The trip from Ohio to Texas is complete. 1333 miles total (2133 kilometers), and the only wrong turn found me suddenly descending an off ramp on to the mean streets of East St. Louis.
This made me extremely nervous, and not because I found myself in yet another high crime area. It was due to the fact that I was unarmed at the time, and couldn’t defend myself if the need arose.
I am currently licensed to carry concealed firearms from two states, Ohio and Arizona. Below is an interactive map from usconcealedcarry.com which depicts the places where CCW licenses are honored. Blue is where carry a firearm for my protection is legal, and red is where I would be committing a felony.
The quickest route took me through Illinois, where the state government pretty much never saw a private citizen with a gun that they didn’t want to throw in jail. (For my readers who do not hail from the US, I started from the area marked OH, and was traveling to the part marked TX. Illinois is the red area marked IL on the map.) I avoided any potential unpleasantness with the law by stopping right at the border in Indiana (IN) in order to disarm myself. The plan was to stop at the first rest area I encountered after crossing into Missouri (MO) and rearm.
Bottom line is that my guns were in the trunk of the car, inside locked cases, while the ammo was in the cabin with me. Felt rather odd for me to be helpless, but I suppose that is the way most people live their entire lives.
Nothing happened, although there were some guys standing around a burning truck tire that gave me a hard look as I made a U-turn and motorvated back to the interstate. Things went according to plan as soon as I was back on the highway.
It was 12 hours into the trip when, as the song says, my head grew heavy and my sight grew dim. I decided to avoid the hotel mentioned in the lyrics, and instead opted for a Super 8 Motel where I could get a few hours of sleep. They advertised a “FREE Hot BREAKFAST“, but the only food available when I was checking out was a stack of yogurt cups next to the microwave.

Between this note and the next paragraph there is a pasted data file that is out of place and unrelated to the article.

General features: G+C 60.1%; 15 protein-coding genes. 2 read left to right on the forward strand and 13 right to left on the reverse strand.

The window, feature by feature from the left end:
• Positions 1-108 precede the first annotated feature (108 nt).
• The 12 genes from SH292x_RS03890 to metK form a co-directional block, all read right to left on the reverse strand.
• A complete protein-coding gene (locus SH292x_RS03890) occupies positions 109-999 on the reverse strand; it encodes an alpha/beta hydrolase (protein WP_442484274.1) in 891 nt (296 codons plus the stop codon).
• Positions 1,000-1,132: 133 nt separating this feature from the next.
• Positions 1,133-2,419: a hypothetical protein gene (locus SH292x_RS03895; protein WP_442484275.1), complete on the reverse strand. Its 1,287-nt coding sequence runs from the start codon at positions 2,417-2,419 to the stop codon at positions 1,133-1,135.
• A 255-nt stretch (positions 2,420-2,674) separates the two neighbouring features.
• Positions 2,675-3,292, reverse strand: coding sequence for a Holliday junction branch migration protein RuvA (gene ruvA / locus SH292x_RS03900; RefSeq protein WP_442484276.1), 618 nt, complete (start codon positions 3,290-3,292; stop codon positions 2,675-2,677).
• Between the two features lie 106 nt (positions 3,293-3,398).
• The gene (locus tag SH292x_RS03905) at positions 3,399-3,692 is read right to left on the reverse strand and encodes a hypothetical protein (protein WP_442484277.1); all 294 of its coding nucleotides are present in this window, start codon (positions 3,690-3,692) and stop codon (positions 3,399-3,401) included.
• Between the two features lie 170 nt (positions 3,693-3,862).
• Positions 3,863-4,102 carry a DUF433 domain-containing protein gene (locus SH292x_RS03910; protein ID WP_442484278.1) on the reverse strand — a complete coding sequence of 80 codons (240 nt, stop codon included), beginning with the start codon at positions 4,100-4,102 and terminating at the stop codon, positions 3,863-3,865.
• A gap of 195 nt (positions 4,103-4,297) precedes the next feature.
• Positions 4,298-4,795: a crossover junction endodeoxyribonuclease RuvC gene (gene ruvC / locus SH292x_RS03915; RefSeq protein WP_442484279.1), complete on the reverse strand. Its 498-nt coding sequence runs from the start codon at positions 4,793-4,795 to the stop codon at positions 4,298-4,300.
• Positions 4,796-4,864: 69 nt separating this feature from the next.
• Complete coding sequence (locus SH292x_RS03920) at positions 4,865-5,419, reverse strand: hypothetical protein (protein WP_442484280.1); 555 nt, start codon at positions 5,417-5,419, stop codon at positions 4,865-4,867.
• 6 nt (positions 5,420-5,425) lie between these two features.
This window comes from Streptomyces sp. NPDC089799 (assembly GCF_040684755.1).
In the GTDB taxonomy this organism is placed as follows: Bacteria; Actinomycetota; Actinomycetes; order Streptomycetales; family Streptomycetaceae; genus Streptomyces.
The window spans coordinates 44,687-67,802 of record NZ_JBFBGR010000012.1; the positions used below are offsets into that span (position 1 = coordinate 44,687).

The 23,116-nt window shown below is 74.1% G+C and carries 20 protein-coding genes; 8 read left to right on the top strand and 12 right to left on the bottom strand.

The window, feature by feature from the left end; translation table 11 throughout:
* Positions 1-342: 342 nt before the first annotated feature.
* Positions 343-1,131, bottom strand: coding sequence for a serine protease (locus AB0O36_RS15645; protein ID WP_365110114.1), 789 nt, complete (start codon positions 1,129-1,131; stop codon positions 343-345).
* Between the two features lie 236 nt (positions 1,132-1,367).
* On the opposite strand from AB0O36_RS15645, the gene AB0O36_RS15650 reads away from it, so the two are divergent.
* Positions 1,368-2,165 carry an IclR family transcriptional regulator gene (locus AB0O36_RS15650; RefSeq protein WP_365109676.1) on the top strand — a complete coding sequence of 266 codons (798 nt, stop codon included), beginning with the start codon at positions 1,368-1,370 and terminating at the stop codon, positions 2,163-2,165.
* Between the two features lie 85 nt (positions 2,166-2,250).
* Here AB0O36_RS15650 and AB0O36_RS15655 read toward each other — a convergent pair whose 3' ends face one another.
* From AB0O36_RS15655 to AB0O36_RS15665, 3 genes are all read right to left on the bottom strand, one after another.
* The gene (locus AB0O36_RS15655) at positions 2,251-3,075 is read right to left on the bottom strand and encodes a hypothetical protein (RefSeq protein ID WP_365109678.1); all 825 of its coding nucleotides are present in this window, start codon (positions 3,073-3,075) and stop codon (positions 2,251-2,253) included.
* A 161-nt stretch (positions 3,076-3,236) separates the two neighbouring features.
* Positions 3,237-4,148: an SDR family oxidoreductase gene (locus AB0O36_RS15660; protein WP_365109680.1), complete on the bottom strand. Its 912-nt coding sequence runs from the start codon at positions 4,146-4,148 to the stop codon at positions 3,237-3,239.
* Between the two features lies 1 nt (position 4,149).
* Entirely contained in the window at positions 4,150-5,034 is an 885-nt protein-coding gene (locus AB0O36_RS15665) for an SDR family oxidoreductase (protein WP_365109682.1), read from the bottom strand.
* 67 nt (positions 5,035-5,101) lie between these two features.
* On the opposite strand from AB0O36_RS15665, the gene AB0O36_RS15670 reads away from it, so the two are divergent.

Um, no thanks, but I think I’ll eat one cold. That went down pretty easy, so two more yogurts followed the first.
The rest of the trip was uneventful, with the only real headaches coming from the pit bull named Chris I rescued from the streets some years back.
He had been on short car trips before, either to the woods or to the vet, and so I was surprised when he started to make a gawdawful racket about 20 minutes after we got on the highway. He sounded like he was in real pain, so I pulled over to see what was hurting.
As soon as the door opened, he tried to crawl up into my arms. He was digging in with his claws, scrabbling for purchase with his tail between his legs, and all the time damn near shrieking his distress. There wasn’t anywhere he could go since I had the foresight to belt him in with the only dog safety harness on the market to pass a standard crash test, but he tried mightily all the same.
I figured that he was having some sort of flashback to when his previous owner had driven him away from home, only to dump him out into the freezing cold to die. I had a great deal of sympathy, but this wasn’t getting us any closer to Texas. I tried to provide what comfort I could, but eventually just left him to wear himself out straining against his harness while I climbed back into the front seat and got back to the long business of driving. He eventually settled down somewhat, from exhaustion more than anything else, but spent the rest of the time on the road by staring at me and crying incessantly. That son of a bitch really upped my stress level, and now the back seat has that stink like a dog that is terrified beyond all measure. (Others that have rescued abused dogs know of what I speak.) He’s doing okay now, but it made for a long trip being made even longer.
At any rate I have made it without mishap, have been warmly welcomed by the good friends that are putting me up until I get a place of my own, and am eager to explore my new home.
I’ll keep you posted.